A new study suggests that the reason we are unable to sleep in new places is due to a residual survival instinct.
Sleep scientists Masako Tamaki and Yuka Sasaki from Brown University studied a number of sleeping brains and found that, when in a new environment, only half of your brain is actually asleep, whereas the other half – the left hemisphere to be specific - remains active.
Named the First Night Effect (FNE), their study was not the first to look at this sleep disturbance, but theirs is one of the first studies that may be answering the why.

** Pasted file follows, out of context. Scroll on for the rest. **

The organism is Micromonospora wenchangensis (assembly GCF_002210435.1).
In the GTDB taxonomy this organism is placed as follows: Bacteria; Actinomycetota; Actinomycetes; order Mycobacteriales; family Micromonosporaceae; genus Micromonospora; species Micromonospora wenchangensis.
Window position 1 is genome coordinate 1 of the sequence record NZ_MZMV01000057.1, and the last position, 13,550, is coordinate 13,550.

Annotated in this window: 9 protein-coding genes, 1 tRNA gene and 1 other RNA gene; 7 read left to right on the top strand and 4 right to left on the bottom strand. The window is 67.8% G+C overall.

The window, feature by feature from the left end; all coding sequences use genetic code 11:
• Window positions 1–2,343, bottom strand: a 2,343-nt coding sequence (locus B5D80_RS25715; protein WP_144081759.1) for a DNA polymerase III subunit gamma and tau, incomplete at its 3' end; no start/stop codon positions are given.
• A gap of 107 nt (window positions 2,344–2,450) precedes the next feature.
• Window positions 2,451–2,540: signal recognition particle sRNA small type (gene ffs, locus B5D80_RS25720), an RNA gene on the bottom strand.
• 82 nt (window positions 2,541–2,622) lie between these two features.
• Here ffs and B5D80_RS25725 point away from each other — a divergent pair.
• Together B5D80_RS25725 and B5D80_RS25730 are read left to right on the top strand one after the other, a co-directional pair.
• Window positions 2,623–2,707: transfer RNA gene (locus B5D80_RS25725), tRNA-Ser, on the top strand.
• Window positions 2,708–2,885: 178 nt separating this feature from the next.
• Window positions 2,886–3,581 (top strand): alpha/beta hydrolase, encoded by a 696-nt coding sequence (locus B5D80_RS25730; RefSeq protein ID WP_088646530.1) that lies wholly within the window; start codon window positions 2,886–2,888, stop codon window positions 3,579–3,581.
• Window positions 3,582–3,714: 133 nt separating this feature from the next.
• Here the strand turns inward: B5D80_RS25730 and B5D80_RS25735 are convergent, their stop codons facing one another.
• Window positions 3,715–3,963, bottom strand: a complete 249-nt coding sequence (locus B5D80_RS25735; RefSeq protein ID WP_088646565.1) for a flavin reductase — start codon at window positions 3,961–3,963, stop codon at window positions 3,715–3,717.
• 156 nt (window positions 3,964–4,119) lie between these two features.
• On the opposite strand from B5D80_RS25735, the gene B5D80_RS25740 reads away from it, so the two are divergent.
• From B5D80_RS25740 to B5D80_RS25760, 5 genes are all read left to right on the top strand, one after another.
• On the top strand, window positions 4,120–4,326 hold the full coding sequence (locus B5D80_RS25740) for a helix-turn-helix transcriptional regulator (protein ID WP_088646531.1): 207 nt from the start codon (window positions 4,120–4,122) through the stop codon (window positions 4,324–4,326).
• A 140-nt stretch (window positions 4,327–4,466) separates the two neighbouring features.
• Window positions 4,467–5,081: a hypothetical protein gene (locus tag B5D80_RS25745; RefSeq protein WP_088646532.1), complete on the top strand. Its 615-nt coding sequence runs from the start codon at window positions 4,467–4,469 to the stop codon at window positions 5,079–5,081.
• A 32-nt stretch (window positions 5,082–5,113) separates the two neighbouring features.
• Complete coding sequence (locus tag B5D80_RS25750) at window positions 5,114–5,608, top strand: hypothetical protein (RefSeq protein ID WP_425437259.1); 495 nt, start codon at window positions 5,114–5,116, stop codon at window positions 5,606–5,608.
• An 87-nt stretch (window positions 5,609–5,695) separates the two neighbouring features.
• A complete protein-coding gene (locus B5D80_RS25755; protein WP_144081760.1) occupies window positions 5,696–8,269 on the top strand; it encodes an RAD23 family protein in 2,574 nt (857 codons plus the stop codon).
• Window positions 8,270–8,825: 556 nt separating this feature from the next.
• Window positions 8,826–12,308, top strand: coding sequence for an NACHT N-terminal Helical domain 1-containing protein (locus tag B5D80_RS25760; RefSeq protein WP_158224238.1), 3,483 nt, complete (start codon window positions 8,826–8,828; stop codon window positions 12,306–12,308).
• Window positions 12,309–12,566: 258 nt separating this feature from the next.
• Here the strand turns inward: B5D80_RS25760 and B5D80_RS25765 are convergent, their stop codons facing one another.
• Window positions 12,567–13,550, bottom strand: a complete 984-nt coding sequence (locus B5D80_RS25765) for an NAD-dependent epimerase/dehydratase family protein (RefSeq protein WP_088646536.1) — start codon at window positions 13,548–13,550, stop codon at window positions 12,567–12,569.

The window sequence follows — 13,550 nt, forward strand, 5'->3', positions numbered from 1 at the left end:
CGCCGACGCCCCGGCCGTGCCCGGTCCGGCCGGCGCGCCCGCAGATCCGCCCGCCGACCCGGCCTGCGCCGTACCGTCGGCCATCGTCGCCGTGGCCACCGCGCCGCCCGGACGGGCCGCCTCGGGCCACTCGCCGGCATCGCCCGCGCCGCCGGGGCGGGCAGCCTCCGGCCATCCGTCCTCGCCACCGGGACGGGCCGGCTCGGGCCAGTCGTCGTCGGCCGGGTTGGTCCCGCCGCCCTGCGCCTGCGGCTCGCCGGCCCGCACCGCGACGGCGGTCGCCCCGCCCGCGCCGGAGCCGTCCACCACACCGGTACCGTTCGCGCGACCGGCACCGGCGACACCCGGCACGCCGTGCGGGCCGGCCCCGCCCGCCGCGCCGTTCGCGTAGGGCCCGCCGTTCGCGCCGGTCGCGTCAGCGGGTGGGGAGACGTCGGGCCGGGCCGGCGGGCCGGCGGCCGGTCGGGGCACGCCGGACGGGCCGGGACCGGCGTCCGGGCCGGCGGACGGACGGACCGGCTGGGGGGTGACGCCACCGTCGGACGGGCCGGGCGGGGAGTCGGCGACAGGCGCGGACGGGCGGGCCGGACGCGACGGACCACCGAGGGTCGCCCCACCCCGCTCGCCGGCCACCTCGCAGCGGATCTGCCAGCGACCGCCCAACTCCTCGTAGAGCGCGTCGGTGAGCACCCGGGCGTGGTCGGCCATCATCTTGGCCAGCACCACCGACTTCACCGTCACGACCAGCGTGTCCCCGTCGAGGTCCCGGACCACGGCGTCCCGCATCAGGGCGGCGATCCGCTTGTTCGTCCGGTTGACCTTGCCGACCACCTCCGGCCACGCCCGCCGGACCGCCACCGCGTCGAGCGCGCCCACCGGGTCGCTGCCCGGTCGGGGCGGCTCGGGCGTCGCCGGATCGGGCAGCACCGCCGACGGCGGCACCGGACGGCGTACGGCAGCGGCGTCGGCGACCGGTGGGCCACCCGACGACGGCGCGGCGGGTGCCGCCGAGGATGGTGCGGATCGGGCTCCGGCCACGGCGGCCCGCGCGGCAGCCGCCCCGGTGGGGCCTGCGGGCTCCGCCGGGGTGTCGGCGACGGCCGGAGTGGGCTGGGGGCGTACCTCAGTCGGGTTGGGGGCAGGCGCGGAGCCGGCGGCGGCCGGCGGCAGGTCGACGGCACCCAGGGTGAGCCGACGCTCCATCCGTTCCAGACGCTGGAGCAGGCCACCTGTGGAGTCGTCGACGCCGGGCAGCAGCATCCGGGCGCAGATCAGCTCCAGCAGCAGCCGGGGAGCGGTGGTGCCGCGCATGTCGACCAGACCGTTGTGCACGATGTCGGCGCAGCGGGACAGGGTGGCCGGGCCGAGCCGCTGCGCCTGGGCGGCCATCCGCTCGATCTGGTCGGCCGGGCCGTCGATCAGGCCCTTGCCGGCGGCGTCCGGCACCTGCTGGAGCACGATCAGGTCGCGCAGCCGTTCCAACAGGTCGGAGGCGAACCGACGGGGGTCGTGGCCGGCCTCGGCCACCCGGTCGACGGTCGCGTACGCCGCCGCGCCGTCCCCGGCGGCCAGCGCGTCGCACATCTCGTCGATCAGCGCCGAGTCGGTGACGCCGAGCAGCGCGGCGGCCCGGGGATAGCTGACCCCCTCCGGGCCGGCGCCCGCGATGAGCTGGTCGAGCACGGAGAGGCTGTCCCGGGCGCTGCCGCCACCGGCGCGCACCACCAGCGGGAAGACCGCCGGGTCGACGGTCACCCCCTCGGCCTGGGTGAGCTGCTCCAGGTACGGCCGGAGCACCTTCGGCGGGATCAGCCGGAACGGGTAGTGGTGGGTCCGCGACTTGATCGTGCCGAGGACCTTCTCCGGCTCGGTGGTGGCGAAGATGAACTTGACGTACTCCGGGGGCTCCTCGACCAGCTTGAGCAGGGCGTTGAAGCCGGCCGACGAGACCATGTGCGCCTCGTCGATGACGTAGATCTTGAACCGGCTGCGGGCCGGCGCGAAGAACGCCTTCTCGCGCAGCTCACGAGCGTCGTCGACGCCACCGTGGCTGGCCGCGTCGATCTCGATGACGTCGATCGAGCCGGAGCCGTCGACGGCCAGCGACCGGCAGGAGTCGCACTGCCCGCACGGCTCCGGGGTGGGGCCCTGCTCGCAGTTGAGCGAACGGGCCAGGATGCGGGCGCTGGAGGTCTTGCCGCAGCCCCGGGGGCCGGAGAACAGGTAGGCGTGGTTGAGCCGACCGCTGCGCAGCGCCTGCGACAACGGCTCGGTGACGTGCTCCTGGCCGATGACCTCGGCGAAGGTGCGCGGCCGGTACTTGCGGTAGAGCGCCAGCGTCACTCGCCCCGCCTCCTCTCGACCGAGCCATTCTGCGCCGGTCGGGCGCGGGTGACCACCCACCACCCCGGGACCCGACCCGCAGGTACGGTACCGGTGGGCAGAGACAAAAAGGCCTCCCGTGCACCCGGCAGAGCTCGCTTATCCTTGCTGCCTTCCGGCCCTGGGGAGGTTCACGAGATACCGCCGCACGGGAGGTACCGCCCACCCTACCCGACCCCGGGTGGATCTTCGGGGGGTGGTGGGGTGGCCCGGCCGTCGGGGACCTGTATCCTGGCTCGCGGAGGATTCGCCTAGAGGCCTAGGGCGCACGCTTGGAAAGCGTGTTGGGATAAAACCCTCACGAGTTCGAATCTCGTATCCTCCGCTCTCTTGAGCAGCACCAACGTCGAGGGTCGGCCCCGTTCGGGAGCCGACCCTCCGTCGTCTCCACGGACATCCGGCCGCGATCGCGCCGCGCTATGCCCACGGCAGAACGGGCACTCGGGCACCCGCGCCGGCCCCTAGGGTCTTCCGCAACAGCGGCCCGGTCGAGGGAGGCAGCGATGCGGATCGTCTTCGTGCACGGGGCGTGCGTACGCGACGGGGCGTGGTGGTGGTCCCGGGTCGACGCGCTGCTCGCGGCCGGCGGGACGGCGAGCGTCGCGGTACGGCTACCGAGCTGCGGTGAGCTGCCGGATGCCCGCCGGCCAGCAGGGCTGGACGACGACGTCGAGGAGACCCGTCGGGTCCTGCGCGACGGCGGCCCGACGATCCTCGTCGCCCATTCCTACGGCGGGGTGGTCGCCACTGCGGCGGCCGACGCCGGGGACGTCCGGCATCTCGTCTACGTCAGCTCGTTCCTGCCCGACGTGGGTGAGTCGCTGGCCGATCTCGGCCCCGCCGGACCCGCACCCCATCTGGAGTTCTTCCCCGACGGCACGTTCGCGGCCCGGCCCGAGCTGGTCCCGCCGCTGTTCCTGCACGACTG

The experiment found the people who were sleeping in an unfamiliar place were more prone to react to “deviant external stimuli,” sounds that the brain may perceive as a threat in the new environment, such as unfamiliar creaks in a new house, traffic outside, or a dog barking.
Whales and dolphins have a similar system that means they can protect themselves from a threat quickly upon waking.
We know that marine mammals and some birds show un-hemispheric sleep. Our brains may have a miniature system of what whales and dolphins have.